Auli’i Cravalho is a hugger. We had the honor of an embrace with the vibrant 16-year-old Moana star following an interview in a suite at the swanky Fairmont Hotel atop Nob Hill in San Francisco. This is a far cry from her home in Mililani, a small town on the island of O’ahu in Hawaii. Now she’s staying in four-star-hotels, has Disney princess status, just KILLED it at the Oscars with her performance of “How Far I’ll Go” (with an intro rapped by Lin-Manuel Miranda, no less), and is starring in the pilot of the upcoming series Drama High. But even with all that, ALL OF THAT, she’s still a goofy, giggly, down-to-earth 16-year-old who offers up hugs and selfies.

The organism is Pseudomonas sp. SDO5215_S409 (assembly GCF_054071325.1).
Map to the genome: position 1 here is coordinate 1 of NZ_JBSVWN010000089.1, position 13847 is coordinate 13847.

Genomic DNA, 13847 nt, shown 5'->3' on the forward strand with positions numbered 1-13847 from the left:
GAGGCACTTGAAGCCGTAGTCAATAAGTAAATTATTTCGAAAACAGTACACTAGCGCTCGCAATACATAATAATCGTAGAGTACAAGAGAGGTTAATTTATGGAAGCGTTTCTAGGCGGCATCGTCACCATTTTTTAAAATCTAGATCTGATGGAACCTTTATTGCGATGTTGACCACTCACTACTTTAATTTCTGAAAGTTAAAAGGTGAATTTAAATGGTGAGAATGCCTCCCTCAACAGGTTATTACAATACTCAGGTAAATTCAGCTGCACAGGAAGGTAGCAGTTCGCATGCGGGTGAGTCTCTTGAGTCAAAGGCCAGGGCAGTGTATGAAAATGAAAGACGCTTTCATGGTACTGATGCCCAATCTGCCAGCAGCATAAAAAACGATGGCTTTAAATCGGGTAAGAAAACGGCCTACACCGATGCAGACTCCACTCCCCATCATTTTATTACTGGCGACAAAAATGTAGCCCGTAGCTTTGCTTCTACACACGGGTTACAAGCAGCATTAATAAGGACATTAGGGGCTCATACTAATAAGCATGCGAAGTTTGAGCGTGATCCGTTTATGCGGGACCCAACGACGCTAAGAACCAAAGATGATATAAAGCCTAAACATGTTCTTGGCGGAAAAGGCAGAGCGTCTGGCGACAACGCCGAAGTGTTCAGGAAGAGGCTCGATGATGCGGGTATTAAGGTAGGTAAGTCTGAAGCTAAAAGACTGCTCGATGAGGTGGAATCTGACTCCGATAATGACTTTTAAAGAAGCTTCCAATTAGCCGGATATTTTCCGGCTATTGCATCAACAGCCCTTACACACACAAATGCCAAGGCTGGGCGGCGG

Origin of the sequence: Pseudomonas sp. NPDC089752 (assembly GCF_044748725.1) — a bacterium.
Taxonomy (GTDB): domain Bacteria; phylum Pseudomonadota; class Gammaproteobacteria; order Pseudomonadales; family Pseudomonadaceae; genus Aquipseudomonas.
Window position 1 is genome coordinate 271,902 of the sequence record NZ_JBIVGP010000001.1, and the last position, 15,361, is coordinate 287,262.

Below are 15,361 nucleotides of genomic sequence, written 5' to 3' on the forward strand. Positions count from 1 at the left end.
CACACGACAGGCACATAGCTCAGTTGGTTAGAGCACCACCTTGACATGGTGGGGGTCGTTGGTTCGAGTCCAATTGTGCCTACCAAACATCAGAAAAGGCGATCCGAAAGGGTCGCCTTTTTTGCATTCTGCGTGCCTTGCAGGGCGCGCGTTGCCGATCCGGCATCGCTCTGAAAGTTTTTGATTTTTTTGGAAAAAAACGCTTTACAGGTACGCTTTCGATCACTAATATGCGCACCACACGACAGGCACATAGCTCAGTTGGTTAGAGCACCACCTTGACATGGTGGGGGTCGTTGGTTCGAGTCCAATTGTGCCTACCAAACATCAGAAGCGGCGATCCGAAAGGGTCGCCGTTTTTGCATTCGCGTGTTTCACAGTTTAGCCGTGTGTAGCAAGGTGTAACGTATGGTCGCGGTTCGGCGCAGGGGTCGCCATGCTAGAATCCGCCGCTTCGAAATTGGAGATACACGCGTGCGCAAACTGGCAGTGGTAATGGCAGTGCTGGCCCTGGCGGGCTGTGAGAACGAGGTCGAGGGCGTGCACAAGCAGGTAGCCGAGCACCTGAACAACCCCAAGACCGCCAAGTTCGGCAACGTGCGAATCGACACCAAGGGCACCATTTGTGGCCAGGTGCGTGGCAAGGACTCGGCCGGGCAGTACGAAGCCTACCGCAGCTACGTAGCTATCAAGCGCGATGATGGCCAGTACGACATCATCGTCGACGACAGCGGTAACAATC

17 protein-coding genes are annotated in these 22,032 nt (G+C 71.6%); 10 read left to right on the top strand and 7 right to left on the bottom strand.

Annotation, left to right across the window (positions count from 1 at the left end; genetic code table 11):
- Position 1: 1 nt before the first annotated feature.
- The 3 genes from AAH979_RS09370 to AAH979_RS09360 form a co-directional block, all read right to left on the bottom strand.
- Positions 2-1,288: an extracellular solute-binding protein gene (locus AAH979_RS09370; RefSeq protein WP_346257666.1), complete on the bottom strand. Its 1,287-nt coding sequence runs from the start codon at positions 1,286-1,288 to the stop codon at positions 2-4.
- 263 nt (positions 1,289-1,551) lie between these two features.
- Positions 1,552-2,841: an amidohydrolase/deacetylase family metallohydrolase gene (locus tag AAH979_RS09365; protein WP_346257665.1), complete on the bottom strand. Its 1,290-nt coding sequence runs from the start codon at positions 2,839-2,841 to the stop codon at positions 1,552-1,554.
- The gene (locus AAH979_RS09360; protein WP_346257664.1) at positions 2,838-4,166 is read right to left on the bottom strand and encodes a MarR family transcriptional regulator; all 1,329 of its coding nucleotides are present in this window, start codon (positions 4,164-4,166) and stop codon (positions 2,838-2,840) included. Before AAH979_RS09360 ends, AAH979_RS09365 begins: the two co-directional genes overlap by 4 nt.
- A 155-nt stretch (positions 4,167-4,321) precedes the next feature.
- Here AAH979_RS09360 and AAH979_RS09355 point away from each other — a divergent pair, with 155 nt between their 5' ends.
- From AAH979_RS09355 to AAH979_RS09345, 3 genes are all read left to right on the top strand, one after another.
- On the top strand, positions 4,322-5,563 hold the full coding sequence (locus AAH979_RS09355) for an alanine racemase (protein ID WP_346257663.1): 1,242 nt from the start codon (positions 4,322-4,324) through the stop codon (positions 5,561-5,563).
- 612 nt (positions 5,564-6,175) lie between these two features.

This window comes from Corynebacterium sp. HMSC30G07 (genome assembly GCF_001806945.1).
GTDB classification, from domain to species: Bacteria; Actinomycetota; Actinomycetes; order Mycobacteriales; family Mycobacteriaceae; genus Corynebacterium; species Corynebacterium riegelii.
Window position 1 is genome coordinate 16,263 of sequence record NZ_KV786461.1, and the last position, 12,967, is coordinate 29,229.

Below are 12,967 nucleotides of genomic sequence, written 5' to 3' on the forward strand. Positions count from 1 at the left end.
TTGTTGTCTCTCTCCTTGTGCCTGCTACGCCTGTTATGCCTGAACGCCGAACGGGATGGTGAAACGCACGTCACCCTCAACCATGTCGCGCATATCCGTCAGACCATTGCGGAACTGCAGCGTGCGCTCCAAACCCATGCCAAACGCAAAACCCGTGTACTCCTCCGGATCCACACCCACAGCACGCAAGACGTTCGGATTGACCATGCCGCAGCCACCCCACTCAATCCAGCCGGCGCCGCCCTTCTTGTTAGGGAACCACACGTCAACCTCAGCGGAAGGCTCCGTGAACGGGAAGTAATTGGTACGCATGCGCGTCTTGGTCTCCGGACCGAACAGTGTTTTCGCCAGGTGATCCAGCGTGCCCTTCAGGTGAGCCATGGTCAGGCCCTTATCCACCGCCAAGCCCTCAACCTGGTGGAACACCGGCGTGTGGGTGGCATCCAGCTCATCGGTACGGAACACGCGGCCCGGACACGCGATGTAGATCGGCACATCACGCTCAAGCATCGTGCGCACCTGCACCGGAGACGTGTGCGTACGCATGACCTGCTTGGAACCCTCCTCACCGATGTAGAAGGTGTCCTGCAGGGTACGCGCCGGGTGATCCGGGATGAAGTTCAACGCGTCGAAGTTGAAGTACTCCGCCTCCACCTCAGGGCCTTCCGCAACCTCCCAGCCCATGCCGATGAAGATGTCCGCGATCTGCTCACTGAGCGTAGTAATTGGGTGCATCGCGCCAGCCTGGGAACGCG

Her life has gone through such a ginormous transformation over the course of the last year. When we started off a question with “In a mill…,” she cut us off before we could even get the words “million years” out with a resounding “No, no, no.” She is completely and genuinely in a state of shock and awe over her star-studded new reality, and we were in awe of her. Here are eight charming things we learned from this rising star.
1. On Getting Knocked in the Head at the Oscars: “I had a good-sized bump. It was good to remind me that “I’m at the Oscars.” At the end, I looked down, and I saw Meryl Streep, and my heart almost leaped out of my chest and onto her lap, and she was close enough to do that, but I reeled it in, and at the end, I took a big breath. That’s my mom’s favorite moment, “There’s my baby, there’s my little one, there she is.”